I ve always maintained a bit of an interest in Space Exploration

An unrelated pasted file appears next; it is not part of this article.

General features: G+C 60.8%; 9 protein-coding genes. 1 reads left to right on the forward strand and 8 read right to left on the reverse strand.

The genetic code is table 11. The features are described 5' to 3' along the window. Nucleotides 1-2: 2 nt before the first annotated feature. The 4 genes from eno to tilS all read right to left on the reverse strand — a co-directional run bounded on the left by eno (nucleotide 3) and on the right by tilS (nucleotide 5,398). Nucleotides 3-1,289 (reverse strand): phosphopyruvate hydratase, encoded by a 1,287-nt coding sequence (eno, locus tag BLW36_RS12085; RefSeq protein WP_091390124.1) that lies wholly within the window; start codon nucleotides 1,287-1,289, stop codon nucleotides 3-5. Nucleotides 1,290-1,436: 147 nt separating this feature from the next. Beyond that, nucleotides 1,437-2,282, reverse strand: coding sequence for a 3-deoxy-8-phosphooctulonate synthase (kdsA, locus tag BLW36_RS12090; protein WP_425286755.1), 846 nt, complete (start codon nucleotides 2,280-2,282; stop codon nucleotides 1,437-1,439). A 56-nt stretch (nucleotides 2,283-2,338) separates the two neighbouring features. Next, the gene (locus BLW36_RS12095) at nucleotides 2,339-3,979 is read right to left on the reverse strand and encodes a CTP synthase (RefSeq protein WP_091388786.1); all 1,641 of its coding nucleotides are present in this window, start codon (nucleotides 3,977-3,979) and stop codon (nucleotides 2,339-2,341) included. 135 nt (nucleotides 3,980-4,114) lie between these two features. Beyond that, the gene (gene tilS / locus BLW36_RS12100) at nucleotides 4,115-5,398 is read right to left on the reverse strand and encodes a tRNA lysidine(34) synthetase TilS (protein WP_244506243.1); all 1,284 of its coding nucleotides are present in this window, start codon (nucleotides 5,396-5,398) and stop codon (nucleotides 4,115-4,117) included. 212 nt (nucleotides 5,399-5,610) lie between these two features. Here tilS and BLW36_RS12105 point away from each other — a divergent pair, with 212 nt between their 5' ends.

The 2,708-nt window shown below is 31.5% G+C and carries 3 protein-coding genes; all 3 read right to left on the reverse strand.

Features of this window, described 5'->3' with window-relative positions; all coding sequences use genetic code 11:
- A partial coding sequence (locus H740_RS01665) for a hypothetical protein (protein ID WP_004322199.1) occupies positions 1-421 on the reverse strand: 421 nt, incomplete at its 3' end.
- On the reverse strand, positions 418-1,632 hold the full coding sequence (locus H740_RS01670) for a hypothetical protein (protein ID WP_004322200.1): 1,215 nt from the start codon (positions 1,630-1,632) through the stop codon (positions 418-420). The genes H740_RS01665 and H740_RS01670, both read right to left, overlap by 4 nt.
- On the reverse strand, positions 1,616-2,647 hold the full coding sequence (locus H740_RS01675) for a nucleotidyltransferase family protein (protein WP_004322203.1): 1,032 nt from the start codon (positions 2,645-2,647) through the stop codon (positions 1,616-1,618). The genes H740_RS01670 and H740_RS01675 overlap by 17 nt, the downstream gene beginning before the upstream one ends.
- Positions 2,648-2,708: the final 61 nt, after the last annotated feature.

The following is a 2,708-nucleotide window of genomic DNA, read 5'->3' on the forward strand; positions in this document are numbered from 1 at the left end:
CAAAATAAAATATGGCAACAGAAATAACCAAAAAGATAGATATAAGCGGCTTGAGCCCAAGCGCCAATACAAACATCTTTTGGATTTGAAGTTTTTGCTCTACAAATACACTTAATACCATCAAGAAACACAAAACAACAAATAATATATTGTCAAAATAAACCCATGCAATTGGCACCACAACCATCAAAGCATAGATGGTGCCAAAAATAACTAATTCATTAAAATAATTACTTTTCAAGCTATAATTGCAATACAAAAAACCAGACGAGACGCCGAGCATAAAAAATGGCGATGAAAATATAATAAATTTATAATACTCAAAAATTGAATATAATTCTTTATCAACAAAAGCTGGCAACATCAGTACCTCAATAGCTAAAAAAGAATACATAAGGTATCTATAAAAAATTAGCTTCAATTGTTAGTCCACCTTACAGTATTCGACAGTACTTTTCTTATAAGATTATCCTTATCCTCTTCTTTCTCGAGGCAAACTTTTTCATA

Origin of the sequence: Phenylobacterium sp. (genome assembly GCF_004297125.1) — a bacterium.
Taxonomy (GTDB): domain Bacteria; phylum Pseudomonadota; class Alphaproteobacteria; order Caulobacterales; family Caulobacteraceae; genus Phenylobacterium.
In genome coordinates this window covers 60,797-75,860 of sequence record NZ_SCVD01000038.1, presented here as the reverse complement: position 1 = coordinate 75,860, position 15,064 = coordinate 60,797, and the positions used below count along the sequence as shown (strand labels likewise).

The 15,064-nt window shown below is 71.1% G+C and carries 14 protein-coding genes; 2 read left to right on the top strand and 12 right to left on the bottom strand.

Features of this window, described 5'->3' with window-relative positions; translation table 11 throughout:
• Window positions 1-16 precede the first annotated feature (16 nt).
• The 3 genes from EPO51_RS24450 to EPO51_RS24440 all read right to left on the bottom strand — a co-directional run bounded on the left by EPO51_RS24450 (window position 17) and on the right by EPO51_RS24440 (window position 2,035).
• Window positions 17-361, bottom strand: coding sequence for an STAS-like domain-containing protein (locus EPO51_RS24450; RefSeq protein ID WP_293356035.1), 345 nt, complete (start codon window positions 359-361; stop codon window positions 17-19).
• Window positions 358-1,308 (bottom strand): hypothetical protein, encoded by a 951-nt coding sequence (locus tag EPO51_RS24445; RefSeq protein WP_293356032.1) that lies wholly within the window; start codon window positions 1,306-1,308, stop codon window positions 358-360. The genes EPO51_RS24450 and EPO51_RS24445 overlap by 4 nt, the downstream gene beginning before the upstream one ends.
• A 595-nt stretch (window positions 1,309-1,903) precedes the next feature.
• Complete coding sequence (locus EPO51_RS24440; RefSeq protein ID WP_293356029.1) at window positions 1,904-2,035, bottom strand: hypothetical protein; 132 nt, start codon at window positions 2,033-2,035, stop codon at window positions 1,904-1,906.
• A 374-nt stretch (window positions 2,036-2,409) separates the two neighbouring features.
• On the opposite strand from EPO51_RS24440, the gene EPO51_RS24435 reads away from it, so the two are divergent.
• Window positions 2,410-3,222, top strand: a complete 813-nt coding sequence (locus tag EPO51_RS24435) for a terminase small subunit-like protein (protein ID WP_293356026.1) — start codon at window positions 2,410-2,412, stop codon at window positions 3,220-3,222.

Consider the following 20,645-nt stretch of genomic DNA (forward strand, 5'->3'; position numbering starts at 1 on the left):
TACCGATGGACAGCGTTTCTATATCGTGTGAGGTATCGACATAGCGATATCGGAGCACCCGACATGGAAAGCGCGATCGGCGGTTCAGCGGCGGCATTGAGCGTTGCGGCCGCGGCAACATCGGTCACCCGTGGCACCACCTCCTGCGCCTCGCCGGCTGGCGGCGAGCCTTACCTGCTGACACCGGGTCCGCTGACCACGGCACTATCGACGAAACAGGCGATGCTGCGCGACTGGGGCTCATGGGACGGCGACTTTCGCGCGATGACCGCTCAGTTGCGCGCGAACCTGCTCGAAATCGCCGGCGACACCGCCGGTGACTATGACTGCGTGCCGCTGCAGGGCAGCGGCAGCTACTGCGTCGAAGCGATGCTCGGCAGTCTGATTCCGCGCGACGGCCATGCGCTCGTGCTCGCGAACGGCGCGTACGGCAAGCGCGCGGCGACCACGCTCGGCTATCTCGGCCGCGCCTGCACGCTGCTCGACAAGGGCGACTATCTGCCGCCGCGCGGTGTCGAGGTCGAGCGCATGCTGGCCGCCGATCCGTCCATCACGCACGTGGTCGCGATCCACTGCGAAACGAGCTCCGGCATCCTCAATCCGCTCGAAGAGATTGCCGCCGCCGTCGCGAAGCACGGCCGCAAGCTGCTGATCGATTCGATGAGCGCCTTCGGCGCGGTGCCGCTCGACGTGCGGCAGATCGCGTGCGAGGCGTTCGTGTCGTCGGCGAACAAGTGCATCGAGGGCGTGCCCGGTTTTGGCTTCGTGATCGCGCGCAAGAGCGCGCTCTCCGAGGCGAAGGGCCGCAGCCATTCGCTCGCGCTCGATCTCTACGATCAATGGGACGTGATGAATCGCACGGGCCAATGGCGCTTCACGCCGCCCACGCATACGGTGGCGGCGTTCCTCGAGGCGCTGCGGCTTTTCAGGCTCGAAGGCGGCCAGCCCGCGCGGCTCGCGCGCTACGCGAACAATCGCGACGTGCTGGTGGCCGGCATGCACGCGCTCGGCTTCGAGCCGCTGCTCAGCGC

And Over The Past Over The Past Of Decades I exploration and over the past couple of decades I read with some amazement of the discovery of subsurface oceans of water in some of the bodies of the outer Solar System This book provides a comprehensive overview of these discoveriesTo begin with the author explains how scientists came to discover the existence of the oceans Suffice to say it s not simply a matter of looking through a telescope Right throughout the book though the author explains the relevant physics maths chemistry and biology in ways that are very clear to the laymanThe book